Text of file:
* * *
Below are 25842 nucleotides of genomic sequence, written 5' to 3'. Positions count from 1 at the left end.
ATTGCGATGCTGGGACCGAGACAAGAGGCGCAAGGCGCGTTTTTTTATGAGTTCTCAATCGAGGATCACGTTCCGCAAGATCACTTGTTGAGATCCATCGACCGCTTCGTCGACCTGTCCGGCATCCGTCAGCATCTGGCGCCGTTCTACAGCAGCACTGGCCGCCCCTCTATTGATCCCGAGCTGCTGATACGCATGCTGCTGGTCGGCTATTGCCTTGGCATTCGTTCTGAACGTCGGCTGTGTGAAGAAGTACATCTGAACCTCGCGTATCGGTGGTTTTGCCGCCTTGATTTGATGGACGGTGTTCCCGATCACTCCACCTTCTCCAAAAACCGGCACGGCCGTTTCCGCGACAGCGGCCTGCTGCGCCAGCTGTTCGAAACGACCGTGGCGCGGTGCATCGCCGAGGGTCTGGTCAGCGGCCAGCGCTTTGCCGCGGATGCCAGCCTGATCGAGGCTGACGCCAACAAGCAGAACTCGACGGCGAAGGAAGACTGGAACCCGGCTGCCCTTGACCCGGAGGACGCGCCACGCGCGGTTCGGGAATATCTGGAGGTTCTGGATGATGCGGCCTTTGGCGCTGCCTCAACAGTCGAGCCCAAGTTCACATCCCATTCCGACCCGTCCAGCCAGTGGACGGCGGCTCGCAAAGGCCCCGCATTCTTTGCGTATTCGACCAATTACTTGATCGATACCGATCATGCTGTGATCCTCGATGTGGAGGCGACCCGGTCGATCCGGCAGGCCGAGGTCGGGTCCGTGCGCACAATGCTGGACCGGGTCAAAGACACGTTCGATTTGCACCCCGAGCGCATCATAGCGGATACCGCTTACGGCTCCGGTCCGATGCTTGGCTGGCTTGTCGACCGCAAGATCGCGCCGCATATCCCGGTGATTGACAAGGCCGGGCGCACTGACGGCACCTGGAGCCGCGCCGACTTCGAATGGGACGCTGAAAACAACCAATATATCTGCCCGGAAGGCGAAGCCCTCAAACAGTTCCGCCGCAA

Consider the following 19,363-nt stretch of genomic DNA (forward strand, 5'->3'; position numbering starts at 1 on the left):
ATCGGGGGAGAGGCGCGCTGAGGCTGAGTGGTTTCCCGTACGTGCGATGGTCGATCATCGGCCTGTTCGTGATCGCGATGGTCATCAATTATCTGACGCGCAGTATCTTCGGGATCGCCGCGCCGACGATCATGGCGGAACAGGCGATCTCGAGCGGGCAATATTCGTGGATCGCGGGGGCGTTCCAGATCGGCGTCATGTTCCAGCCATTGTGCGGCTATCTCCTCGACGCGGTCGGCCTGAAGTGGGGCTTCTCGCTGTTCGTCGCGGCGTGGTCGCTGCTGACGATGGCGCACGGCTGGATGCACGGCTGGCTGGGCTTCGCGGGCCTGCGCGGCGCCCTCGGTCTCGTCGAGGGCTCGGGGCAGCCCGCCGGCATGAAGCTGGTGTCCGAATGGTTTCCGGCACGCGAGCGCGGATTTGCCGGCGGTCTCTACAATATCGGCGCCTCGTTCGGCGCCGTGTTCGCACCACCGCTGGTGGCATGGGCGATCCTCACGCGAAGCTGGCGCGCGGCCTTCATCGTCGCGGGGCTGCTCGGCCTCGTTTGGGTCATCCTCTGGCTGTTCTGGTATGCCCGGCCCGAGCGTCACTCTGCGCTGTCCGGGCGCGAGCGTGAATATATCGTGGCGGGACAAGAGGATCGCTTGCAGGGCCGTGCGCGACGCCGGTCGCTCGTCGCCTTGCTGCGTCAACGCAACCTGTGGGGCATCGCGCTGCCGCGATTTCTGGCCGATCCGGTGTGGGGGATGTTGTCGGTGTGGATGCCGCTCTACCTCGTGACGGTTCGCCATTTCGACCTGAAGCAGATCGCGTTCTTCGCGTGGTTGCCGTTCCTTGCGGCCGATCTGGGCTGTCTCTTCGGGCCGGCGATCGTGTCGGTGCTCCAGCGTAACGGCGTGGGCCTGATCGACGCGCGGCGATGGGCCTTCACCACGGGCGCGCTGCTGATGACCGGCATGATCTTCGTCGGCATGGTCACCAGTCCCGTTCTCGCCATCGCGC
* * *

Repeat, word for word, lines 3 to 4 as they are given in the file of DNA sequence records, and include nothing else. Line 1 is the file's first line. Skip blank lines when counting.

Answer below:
Consider the following 19,363-nt stretch of genomic DNA (forward strand, 5'->3'; position numbering starts at 1 on the left):
ATCGGGGGAGAGGCGCGCTGAGGCTGAGTGGTTTCCCGTACGTGCGATGGTCGATCATCGGCCTGTTCGTGATCGCGATGGTCATCAATTATCTGACGCGCAGTATCTTCGGGATCGCCGCGCCGACGATCATGGCGGAACAGGCGATCTCGAGCGGGCAATATTCGTGGATCGCGGGGGCGTTCCAGATCGGCGTCATGTTCCAGCCATTGTGCGGCTATCTCCTCGACGCGGTCGGCCTGAAGTGGGGCTTCTCGCTGTTCGTCGCGGCGTGGTCGCTGCTGACGATGGCGCACGGCTGGATGCACGGCTGGCTGGGCTTCGCGGGCCTGCGCGGCGCCCTCGGTCTCGTCGAGGGCTCGGGGCAGCCCGCCGGCATGAAGCTGGTGTCCGAATGGTTTCCGGCACGCGAGCGCGGATTTGCCGGCGGTCTCTACAATATCGGCGCCTCGTTCGGCGCCGTGTTCGCACCACCGCTGGTGGCATGGGCGATCCTCACGCGAAGCTGGCGCGCGGCCTTCATCGTCGCGGGGCTGCTCGGCCTCGTTTGGGTCATCCTCTGGCTGTTCTGGTATGCCCGGCCCGAGCGTCACTCTGCGCTGTCCGGGCGCGAGCGTGAATATATCGTGGCGGGACAAGAGGATCGCTTGCAGGGCCGTGCGCGACGCCGGTCGCTCGTCGCCTTGCTGCGTCAACGCAACCTGTGGGGCATCGCGCTGCCGCGATTTCTGGCCGATCCGGTGTGGGGGATGTTGTCGGTGTGGATGCCGCTCTACCTCGTGACGGTTCGCCATTTCGACCTGAAGCAGATCGCGTTCTTCGCGTGGTTGCCGTTCCTTGCGGCCGATCTGGGCTGTCTCTTCGGGCCGGCGATCGTGTCGGTGCTCCAGCGTAACGGCGTGGGCCTGATCGACGCGCGGCGATGGGCCTTCACCACGGGCGCGCTGCTGATGACCGGCATGATCTTCGTCGGCATGGTCACCAGTCCCGTTCTCGCCATCGCGC